What is a trigger toe?
Trigger toe is the name for when the toe (normally the first toe in ballet) gets stuck in flexion and needs releasing manually, often accmpnaied with a clunking sensation. It is most common in female ballet dancers.
Why does it happen?
The catching is due to the tendon of FHL as it passes around the inside of the ankle. If the tendon becomes damaged over time it can become course and thickened, there may even be the presence of micro tears and some swelling. This thickening causes a catching sensation in the normal glide of the tendon in its sheath and under the retinacula keeping the tendons in place.
The space behind the medial malleolus (inside ankle bone) houses the tendon of FHL, FDL and tib post, along with nerves and vessels. It is a relatively small area when the foot is pointed and so unforgiving if there is any swelling or thickening of the tendons.
The FHL tendon can become thickened over time from incorrect use of the big toe, commonly seen with clawing. FHL is also under extra strain from feet that pronate excessively in standing and with jumps as it has a role in supporting the arch.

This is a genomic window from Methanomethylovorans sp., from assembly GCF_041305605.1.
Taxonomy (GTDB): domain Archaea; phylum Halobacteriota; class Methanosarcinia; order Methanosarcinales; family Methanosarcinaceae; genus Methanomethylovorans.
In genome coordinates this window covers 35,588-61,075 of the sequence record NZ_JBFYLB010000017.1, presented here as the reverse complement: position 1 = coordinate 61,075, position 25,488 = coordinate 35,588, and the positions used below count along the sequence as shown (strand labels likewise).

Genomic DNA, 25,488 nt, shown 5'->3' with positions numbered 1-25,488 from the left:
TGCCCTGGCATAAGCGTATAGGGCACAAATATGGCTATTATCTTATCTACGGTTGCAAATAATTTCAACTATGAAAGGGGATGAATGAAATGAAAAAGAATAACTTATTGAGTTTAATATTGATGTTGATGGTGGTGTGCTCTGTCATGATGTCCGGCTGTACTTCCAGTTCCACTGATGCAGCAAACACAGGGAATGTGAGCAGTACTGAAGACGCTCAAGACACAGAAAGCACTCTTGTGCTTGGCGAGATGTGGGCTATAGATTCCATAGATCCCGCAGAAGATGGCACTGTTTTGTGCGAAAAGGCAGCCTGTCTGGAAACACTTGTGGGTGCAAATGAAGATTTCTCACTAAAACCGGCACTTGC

Symptoms and Treatment
It is not necessarily painful at first , and is often felt with a clicking sound and catching feeling usually on lowering from demi to flat.
The tendon can be thickened to palpate and will often have a crackle feeling to it when the toes are moved with a pointed foot. This is often tested by your physio as part of the assessment.
Treatment will comprise of releases into the muscle of FHL, FDL and tib post. Icing may be useful, especially if there is swelling around the tendon.
It is them imperative to look into technique to understand why the muscles are ‘unhappy’. Training will need to be commenced with the smaller intrinsic muscles of the foot to stabilise the arch and lessen the load on the extrinsic muscles.
If the thickening and nodules are quite bad surgery may be required to exise the nodule and smoothen the tendon to enable it to glide.
Recovery from surgery will need to be overseen by your dance physio.
Trigger toe can also be seen in other toes and result from a muscle imbalance which causes the ligaments and tendons to become unnaturally tight. The toe has a hooked appearance and may be rigid (unable to straighten) or flexible (able to straighten but returns to hooked position). It is common to find calluses or blisters on the top of the toes where they rub onto shoes .Trigger toe found in the other toes is more commonly seen with feet that have high arches ( pes cavus)
A tailored exercise programme to mobilise and improve the function of the intrinsic foot muscles (small muscles in the foot which control the toe movements) can prove very effective in this case also.